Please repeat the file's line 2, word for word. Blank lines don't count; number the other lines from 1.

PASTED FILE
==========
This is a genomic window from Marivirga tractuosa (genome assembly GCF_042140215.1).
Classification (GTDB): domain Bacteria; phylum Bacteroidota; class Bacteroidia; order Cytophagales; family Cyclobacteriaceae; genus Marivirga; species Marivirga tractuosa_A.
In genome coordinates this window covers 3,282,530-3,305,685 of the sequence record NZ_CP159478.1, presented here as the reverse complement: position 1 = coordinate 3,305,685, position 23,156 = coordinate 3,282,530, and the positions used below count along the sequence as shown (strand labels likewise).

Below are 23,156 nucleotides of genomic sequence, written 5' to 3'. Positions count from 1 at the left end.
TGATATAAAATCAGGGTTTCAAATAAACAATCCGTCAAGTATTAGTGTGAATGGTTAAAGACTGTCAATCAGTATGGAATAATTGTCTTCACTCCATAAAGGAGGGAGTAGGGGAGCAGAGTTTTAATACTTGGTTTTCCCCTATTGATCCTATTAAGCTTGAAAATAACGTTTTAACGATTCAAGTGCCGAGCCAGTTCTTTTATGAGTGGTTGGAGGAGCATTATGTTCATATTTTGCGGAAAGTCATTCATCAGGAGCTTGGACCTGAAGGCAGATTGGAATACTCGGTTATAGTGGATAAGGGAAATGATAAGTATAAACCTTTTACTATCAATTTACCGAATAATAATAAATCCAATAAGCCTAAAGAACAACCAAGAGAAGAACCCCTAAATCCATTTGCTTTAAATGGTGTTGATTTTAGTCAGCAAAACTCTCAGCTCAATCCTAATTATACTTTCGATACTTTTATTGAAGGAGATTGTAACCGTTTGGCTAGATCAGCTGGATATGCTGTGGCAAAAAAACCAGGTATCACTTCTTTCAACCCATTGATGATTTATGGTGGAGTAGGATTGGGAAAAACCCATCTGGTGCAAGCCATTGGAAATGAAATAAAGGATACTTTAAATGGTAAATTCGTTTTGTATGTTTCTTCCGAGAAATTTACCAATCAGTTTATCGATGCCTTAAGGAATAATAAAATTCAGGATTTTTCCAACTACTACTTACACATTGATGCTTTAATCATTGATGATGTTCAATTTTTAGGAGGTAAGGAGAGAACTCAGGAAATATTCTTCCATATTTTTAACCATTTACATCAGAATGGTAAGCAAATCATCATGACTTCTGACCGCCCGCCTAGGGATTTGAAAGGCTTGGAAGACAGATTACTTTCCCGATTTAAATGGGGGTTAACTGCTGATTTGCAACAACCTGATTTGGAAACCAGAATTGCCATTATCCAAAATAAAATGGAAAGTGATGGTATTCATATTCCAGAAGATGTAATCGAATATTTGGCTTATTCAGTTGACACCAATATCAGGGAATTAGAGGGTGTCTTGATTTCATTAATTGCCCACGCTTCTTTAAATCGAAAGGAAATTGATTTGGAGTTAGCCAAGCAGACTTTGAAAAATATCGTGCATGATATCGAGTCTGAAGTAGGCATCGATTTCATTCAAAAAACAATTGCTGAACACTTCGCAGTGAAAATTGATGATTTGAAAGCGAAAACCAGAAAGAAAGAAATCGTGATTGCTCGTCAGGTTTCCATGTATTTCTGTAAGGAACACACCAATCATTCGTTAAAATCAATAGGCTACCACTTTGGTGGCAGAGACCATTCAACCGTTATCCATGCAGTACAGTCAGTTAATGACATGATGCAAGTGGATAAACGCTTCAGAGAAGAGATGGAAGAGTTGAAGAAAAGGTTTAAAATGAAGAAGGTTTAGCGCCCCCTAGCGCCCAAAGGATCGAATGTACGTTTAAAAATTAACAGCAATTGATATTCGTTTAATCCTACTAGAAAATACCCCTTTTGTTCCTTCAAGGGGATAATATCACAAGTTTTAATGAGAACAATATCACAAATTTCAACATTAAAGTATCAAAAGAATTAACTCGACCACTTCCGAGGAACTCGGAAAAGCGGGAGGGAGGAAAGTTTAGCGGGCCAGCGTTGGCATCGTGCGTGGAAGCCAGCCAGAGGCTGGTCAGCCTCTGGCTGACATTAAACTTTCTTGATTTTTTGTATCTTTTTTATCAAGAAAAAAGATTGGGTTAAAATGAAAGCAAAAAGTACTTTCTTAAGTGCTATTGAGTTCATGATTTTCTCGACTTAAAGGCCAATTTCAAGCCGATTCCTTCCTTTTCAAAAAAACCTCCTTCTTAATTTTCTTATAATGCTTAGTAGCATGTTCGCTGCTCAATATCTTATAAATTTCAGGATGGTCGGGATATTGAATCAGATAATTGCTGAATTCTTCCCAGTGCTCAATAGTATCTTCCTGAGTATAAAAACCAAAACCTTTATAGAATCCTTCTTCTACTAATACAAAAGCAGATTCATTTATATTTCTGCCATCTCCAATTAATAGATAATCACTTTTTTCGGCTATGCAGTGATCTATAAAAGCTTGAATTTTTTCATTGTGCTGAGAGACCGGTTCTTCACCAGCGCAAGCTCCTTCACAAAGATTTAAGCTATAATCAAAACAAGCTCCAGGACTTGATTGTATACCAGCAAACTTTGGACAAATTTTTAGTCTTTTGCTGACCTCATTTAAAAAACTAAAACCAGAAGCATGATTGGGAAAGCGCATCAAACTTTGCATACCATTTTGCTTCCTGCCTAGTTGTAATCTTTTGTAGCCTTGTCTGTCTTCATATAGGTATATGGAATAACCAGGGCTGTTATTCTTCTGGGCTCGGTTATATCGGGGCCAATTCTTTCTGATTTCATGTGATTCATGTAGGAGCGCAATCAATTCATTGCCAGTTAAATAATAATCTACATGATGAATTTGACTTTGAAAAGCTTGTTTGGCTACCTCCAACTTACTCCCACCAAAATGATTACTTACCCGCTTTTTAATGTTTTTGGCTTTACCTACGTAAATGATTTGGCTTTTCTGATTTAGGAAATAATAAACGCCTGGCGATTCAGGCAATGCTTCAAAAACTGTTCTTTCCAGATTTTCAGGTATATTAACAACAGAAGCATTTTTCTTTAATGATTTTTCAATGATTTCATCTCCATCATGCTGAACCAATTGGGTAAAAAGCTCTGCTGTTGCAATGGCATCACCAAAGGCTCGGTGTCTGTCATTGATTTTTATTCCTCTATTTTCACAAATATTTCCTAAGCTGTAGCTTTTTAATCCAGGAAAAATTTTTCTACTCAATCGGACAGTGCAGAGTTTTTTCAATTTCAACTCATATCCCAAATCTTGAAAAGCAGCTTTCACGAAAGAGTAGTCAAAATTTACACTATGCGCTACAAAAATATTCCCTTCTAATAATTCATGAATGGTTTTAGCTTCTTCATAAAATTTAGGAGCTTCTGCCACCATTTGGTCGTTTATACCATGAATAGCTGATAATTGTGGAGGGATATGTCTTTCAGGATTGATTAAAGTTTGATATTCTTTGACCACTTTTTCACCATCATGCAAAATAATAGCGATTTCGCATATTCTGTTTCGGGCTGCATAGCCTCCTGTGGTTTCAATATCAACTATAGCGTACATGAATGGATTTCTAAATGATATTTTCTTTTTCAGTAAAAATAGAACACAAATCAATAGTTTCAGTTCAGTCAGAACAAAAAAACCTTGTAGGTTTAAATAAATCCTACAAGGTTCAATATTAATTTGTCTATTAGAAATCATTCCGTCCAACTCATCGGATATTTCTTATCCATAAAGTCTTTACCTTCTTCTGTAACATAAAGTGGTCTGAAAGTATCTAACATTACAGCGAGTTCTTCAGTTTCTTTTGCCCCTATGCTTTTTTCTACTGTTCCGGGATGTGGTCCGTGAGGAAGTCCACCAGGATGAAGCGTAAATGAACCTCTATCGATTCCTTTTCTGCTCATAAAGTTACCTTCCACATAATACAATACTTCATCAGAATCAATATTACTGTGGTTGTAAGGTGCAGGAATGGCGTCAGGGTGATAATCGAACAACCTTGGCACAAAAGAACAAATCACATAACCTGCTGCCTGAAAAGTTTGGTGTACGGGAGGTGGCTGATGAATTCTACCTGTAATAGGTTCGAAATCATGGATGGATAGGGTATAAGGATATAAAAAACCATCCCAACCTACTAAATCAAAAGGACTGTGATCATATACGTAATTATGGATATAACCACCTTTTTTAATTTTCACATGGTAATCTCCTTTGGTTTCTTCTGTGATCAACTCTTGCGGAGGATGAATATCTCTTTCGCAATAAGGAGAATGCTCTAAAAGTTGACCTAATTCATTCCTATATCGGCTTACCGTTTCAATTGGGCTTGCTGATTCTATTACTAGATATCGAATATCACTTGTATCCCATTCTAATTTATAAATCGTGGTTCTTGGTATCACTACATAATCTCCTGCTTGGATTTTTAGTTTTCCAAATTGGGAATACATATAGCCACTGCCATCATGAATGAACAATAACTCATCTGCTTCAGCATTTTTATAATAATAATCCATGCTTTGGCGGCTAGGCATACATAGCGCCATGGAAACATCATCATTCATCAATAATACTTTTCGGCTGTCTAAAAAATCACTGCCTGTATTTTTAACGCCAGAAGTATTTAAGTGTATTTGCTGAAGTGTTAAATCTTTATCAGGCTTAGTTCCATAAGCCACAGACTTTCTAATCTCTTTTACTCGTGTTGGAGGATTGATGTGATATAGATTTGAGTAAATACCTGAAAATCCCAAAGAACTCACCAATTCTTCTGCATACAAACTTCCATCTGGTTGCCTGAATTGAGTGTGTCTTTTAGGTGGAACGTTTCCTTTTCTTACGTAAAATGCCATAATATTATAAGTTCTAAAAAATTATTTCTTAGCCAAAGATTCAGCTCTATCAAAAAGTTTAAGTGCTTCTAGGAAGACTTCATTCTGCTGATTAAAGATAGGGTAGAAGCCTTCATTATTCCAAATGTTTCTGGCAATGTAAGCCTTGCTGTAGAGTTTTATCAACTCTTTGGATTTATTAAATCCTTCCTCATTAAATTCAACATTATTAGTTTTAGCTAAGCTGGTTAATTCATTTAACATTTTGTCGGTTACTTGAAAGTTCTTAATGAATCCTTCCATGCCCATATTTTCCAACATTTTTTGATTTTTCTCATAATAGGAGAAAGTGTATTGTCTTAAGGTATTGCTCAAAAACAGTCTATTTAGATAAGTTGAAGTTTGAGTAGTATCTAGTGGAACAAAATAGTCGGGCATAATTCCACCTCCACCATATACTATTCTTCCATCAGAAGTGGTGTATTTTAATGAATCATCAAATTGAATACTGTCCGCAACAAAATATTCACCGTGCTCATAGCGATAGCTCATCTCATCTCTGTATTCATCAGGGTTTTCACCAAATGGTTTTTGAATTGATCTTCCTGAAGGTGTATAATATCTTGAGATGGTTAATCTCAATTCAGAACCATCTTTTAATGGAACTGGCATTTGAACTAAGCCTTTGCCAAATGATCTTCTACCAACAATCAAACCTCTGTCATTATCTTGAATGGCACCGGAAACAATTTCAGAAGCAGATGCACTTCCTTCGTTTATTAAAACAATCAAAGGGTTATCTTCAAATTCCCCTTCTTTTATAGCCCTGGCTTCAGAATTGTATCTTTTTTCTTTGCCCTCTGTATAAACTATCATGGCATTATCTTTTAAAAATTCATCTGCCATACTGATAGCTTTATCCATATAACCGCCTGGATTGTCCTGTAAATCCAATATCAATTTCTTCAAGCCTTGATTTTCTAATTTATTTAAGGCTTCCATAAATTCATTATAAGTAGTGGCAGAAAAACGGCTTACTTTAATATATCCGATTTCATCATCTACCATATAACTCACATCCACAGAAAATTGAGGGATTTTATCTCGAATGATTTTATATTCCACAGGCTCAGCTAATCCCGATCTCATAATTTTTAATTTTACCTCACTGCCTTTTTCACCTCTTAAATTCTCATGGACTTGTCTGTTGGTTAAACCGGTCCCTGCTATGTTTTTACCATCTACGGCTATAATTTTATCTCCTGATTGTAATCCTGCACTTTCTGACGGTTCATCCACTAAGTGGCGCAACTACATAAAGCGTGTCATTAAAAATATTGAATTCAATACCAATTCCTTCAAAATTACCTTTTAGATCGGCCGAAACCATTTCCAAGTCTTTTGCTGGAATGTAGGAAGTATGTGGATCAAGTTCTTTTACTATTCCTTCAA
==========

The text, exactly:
Classification (GTDB): domain Bacteria; phylum Bacteroidota; class Bacteroidia; order Cytophagales; family Cyclobacteriaceae; genus Marivirga; species Marivirga tractuosa_A.